Since Schramm is off in a different time zone, I get the first shot at making sense of the Landrieu win. The talk show pundits yesterday universally spoke of it as being a huge victory for the Democrats. To the extent that it showed that they are still on life support, I agree. If Landrieu would have lost, it would have been difficult to view this election cycle as anything but cataclysmic for the Democratics; now it is simply a disaster.
A few bits of the conventional wisdom on this do seem right. First, the victory was the result of massive Black voter turnout. This seems consistent with recent election trends, and suggests once again that Democrats in 2004 are going to need to offer some incentive--be it a VP nominee or top cabinet positions, or a legislative agenda aimed at increasing minority admissions to universities--in order to energize this voting base.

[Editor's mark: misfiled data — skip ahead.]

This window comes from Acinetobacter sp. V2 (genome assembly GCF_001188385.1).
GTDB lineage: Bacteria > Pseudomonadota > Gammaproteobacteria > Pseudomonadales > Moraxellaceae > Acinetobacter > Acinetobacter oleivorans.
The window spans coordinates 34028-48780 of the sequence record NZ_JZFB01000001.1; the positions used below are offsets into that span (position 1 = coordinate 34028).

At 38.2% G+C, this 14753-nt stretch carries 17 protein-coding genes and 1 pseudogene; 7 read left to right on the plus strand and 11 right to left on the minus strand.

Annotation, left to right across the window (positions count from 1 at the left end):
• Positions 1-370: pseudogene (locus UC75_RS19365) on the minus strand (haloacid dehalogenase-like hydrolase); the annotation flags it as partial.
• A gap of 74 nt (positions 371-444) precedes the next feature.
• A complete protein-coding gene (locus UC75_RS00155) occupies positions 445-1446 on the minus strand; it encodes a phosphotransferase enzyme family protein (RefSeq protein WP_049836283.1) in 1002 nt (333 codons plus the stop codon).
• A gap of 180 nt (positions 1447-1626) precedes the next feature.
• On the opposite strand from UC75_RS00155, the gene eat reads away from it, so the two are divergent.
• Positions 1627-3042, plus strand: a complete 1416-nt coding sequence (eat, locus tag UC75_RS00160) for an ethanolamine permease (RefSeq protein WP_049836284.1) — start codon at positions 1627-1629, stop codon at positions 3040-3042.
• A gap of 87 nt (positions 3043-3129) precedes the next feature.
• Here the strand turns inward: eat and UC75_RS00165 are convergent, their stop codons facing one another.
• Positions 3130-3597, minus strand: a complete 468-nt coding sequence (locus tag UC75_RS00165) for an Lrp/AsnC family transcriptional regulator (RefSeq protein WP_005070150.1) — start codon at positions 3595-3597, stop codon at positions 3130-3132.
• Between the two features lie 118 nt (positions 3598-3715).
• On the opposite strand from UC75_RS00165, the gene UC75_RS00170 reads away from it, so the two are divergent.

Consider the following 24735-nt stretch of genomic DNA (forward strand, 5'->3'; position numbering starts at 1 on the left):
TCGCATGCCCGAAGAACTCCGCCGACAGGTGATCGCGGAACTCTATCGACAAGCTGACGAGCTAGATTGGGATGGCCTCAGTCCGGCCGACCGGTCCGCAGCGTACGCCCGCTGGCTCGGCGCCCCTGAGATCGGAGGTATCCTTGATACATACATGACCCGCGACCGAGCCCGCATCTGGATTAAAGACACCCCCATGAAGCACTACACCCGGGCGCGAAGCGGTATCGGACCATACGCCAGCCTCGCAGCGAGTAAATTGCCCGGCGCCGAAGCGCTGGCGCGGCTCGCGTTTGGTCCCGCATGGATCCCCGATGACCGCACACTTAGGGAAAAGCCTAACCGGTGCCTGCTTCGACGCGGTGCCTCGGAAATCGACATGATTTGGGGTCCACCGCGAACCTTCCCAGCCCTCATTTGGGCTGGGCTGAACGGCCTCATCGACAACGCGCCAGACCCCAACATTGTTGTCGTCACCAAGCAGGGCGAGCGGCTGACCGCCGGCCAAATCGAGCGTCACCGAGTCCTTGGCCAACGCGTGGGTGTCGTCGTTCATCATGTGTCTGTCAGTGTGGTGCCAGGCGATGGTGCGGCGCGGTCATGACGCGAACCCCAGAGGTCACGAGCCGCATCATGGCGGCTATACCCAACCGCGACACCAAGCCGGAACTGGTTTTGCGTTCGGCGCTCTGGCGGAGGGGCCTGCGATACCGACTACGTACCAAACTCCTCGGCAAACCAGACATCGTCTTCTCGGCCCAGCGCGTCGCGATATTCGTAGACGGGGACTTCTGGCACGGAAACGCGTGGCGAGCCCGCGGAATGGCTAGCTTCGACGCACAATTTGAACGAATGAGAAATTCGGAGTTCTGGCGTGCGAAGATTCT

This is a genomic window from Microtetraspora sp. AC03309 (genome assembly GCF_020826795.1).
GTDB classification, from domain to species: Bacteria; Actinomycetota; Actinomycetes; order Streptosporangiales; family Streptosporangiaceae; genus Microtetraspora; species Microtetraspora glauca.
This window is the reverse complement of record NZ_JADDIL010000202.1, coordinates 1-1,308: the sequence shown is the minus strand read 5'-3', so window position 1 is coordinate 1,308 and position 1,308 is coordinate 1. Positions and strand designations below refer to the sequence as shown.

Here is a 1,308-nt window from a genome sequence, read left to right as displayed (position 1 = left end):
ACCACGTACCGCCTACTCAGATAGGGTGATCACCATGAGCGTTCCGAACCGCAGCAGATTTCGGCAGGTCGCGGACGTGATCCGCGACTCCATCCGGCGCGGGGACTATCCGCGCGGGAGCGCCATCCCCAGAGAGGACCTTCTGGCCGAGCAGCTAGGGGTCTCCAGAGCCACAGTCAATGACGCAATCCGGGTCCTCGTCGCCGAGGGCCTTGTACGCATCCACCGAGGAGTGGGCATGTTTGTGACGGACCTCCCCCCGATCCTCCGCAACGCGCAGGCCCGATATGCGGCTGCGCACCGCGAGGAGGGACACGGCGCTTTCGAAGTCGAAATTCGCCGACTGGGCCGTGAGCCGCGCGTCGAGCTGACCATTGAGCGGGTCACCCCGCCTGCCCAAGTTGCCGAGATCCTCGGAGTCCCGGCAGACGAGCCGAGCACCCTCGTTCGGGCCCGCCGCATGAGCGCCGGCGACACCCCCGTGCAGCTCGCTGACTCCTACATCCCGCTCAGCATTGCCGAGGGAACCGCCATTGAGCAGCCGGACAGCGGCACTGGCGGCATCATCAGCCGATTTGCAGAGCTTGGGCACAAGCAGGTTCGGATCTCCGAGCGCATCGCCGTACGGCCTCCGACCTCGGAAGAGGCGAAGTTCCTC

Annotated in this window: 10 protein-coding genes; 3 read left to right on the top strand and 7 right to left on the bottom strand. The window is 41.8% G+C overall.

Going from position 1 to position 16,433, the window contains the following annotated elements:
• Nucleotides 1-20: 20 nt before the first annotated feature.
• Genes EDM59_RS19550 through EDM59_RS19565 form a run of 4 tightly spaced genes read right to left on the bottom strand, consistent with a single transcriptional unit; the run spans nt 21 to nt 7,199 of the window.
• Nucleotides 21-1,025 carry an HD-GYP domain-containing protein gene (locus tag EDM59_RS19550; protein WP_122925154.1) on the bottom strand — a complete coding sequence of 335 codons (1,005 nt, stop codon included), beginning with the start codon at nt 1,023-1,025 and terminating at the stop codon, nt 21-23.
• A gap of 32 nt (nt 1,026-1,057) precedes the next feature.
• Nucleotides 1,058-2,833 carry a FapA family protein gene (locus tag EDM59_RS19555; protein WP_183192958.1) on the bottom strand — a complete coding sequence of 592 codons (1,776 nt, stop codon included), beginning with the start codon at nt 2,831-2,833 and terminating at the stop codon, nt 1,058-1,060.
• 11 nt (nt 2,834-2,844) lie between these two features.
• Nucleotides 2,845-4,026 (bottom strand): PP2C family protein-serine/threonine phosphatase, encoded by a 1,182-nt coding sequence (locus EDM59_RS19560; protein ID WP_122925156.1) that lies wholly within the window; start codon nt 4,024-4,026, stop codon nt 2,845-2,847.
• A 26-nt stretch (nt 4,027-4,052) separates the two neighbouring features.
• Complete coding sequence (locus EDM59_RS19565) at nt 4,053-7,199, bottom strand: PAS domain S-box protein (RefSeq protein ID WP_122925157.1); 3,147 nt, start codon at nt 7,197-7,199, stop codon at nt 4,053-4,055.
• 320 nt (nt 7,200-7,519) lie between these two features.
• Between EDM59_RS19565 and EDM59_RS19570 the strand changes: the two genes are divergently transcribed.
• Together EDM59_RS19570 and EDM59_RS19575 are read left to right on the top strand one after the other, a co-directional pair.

Second, as Bill Kristol noted on Sunday, the timing of Bushs sacking of the key economic advisors was poor. To have the ousting of ONeill and Lindsey be the headline on election day was not good thinking by the Bushies. They should have waited till at least Sunday to drop the news.
Finally, the Republicans arguably got too cocky toward the end. While the Republicans were bringing the big guns into the state, Donna Brazile was working behind the scenes to whip the grassroots vote, and it paid dividends.
It is somewhat disappointing to lose the runoff (which no one thought we would win before November 5), if for no other reason that this is the last memory of this election cycle. That said, it is ordinarily not seen as a great accomplishment to hold a Senate seat, and to lose control of the Senate.